Severe Weather The Theme This Week Across The East; Wednesday Looks Concerning

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Severe Weather The Theme This Week Across The East; Wednesday Looks Concerning

The heat is real, severe weather season is ramping up and today, we officially begin astronomical summer. Over the next several days, we will see several waves of severe weather impact parts of the upper Plains, Midwest, Great Lakes, Northeast and Mid-Atlantic regions.

TODAY: Beginning today, strong to severe storms will be possible from northern Missouri to western New York, traversing the Ohio Valley as the standard “slight” risk is in place. The tornado threat appears minimal, as hail and damaging winds appear to be the main threats this afternoon and into the evening hours, the farther east you are in the risk area…


TUESDAY: The threat for severe weather will resurface across parts of the upper Plains, Midwest and Mid-Atlantic regions, as again, the standard “slight” risks are in place. Storms are likely to be isolated in nature, but some could reach severe limits. The main threats for Tuesday will again be from hail and damaging winds while the tornado threat appears minimal.


WEDNESDAY: Off all days this week, Wednesday’s severe weather threat looms largest as the threat could be a doozy. The SPC has placed a Day-3 “enhanced” risk from eastern Iowa to western Ohio with the threat for widespread damaging winds, tornadoes and hail.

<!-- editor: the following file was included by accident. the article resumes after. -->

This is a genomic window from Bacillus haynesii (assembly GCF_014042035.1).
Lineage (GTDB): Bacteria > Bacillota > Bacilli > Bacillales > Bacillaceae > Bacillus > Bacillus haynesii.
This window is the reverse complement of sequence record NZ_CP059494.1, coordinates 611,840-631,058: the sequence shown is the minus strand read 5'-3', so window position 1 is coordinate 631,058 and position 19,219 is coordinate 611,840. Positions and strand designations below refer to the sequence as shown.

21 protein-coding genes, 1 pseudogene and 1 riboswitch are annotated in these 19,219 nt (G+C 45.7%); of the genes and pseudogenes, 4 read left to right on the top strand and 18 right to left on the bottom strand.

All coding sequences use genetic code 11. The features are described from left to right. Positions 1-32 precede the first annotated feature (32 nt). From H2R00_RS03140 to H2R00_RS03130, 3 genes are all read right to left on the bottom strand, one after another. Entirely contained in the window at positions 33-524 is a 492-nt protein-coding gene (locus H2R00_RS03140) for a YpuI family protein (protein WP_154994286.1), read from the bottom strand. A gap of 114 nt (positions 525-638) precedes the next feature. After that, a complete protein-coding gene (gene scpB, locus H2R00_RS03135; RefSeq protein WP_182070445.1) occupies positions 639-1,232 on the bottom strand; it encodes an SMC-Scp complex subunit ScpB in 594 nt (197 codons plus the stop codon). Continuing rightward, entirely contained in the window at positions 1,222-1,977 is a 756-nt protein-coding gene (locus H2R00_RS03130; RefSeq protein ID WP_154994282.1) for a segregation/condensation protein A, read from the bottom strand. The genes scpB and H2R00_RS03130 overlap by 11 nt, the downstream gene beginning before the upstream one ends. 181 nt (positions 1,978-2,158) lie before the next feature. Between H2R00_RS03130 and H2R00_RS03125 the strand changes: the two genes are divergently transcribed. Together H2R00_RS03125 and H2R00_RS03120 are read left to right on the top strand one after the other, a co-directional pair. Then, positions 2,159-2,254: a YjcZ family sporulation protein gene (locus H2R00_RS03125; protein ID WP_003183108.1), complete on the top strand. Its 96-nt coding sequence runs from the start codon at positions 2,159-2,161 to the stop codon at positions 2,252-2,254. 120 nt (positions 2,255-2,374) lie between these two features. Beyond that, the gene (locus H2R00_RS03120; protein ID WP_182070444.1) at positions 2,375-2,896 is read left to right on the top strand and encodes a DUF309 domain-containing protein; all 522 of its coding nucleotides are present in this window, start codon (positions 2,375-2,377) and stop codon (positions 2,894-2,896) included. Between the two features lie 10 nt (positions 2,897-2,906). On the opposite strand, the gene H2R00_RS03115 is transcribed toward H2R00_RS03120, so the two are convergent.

We note a 30% hatched risk area from eastern Iowa to western Ohio. This suggests an increased threat for severe weather happening within 10 miles of any given point within that hatched area.


Model output suggest heightened Energy Helicity values across the western Great Lakes around dinner time (6-7pm). Any value above 1, suggest the development of supercells and the threat for tornadoes. The higher the these values are, the greater the threat for significant tornadoes. Energy Helicity values are a combination of CAPE (convective energy – thunderstorm fuel) and Helicity. EHI is a very good determinant for tornado potential.



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About Author

John Kassell

He discovered his interest in weather as a child. Over the years, that interest developed into a passion, and moreover, into a way of life. He graduated from the University of Akron in 2010 with a B.S. in Geographic Information Sciences and a concentration in Climatology.

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